As European Commission leaders make calls for EU countries to raise their spending on development aid for the world’s poor, groups working in underdeveloped states have warned that without more effective aid policies and networks, extra financing may be wasted.
Local food for local people. That’s the idea behind Sharaka (‘partnership’, in Arabic), an entirely volunteer-run, Palestinian organisation that aims to bring locally grown products directly to Palestinian dinner tables.
In a major endorsement for investment in women - the bulk of food growers in the developing world - United Nations Secretary General Ban Ki-moon said food security could not be achieved without women, and that the world's hungry also needed leaders to prioritise actions.
The attacks on U.S. embassies in Libya and Egypt last month shocked and scared Americans, but the majority of Americans nevertheless recognise that the violence was the work of extremist minorities and not the majority of the population, according to a new poll.
Police in South Sudan have begun press-ganging every "idle" youth they can find to provide labour on police farms. The State Police Commissioner in Northern Bahr al Gazal state says young men cannot be left to drink tea and play cards all day while food insecurity threatens the country.
The Norwegian government has announced it would assess the legitimacy of developing countries' debt to Norway. In effect it will investigate whether its loans have been useful enough to warrant repayment.
Mohamed Ceesay, a 20-year-old farmer from the Central River Region in the Gambia, is a high school dropout. But thanks to an initiative to discourage local youths from emigrating to Europe, he earns almost half the salary of a government minister from his rice harvest.
In Ghana, a country burgeoning with traffic congestion, increasing economic growth, and a stark urban-rural divide, making frames of bicycles out of bamboo could be the key to promoting sustainable development. It also makes stronger, longer-lasting bikes.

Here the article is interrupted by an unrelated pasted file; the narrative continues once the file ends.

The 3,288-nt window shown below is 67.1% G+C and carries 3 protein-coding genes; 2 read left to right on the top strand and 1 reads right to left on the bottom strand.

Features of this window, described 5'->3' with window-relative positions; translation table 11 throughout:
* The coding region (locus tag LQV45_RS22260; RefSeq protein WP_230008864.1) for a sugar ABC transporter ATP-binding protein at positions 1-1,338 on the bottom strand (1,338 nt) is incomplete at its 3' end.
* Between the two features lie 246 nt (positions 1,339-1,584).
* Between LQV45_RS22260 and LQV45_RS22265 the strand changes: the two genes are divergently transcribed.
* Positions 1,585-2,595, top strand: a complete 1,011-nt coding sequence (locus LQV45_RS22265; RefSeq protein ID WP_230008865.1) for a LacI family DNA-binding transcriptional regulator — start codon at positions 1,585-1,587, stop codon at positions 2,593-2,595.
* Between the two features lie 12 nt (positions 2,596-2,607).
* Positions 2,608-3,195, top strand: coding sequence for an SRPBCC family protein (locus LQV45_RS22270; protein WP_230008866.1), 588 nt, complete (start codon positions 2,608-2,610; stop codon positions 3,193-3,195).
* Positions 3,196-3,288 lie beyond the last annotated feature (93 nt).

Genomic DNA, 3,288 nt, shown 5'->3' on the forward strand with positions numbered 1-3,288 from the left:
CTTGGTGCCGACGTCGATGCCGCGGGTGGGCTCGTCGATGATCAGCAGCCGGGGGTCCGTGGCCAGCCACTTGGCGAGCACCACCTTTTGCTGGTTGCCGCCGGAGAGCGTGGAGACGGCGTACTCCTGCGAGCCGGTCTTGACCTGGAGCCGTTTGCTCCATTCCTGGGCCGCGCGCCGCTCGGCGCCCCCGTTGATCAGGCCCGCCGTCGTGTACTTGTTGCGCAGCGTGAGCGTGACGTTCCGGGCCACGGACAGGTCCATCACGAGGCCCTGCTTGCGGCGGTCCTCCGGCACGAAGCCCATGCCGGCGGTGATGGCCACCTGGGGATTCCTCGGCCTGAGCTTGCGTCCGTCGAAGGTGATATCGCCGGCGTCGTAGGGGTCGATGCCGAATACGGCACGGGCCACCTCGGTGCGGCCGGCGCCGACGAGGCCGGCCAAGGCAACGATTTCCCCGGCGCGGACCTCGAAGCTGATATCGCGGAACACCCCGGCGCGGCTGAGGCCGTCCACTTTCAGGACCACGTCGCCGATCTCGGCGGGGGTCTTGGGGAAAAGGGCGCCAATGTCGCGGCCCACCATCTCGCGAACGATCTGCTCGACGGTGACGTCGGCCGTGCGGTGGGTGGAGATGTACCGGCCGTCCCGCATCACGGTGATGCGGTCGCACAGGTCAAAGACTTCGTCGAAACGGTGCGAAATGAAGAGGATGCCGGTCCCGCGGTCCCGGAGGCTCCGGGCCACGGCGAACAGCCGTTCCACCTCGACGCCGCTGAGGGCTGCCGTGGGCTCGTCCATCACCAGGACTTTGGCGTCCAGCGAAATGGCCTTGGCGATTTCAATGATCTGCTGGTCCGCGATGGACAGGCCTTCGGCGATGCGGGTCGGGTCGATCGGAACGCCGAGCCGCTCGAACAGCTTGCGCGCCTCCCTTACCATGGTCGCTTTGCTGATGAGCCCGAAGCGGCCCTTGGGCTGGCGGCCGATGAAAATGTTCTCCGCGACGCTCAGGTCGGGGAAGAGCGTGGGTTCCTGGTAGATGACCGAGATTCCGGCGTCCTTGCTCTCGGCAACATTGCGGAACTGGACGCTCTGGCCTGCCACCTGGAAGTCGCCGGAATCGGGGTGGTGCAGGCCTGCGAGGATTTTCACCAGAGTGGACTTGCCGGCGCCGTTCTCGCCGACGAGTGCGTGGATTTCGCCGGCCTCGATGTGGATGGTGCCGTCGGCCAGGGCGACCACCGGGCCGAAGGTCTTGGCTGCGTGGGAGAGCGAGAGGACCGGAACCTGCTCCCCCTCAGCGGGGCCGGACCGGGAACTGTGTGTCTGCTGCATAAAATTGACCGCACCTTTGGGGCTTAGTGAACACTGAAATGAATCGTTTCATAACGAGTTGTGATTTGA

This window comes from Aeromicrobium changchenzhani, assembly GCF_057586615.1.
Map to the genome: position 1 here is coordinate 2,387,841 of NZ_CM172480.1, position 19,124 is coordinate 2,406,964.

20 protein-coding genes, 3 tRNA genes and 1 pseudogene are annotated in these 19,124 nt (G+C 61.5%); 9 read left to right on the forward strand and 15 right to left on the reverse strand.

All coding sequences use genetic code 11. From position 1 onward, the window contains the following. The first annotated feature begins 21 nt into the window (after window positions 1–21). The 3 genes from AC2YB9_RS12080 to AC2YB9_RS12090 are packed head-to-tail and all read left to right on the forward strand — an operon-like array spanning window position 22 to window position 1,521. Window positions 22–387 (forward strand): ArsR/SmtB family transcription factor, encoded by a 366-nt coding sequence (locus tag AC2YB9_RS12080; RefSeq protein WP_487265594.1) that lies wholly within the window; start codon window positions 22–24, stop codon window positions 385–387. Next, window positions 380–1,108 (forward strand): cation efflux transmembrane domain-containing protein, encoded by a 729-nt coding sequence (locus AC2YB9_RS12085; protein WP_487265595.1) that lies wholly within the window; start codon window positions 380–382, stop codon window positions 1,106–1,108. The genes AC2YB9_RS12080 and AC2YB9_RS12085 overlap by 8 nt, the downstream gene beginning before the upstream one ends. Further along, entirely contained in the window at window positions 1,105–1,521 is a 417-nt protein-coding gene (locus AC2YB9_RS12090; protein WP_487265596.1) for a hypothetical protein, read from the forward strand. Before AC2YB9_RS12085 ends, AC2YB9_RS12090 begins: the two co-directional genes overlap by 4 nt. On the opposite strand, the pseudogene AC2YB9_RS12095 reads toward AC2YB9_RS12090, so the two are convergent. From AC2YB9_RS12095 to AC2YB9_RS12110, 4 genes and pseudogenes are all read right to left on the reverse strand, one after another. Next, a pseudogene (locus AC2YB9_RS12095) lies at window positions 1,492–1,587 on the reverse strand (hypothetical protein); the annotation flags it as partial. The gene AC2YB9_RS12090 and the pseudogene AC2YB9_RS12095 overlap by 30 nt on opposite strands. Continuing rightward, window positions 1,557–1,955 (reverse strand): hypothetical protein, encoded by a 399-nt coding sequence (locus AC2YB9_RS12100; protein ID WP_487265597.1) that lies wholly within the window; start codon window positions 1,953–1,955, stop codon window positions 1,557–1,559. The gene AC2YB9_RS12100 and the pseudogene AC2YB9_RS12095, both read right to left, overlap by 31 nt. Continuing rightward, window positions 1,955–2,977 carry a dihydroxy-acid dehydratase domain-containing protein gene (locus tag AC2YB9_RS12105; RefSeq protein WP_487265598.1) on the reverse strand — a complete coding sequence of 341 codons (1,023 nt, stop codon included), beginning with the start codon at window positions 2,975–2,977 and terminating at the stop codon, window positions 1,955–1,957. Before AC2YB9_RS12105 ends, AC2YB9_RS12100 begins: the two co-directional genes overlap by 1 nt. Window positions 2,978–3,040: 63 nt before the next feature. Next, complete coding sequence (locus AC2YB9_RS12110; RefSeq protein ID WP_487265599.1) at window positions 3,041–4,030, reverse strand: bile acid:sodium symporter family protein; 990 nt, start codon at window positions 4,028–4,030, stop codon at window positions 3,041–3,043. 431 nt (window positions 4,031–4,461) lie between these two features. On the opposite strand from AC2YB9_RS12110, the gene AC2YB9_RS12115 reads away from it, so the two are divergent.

Mechanisation was expected to transform agriculture in the Democratic Republic of Congo's central province of East Kasaï. But a project to offer tractors for ploughing land has fallen flat.
Sri Lanka is in for some hard bargaining when it negotiates a new aid pact in 2013 with the European Union (EU), which withdrew a key trade concession two years ago over this country’s human rights record.
When her name is called, Rékia Djibo leaves the group of women gathered in front of the school in Toula, and takes a confident step towards the door. Djibo is one of the recipients of a cash transfer from the World Food Programme here on the outskirts of the southwestern Niger city of Tillabéri.
The building is standing empty now, but Fatimetou Mint M'Barkenni is looking forward to when it is again filled with the soft cheeping of day-old chicks. Earlier in the year, she raised a first batch of broiler chickens as part of a pilot project, to boost rural incomes and food security here at Bourate, in rural Mauritania.
“Look out there, the blue one…. that is a European Union fishing vessel that is threatening our livelihood,” says Lallmamode Mohamedally, a Mauritian fisherman, as he points to a boat offloading its catch at the Les Salines port, close to the country’s capital Port Louis.
Swazis should not see the ongoing nationwide one-month teachers’ strike as a movement capable of overthrowing the political regime here, despite the fact that civil servants and nurses have joined the action, according to political analyst Dr. Sikelela Dlamini.
One-year-old Miriam Jama is a symbol of life in Somalia after the famine. Born just as the United Nations World Food Programme declared famine in this Horn of Africa nation a year ago on Jul. 20, Miriam has known no other life than the one in the Badbaado refugee camp, situated 10 kilometres outside the country’s capital, Mogadishu.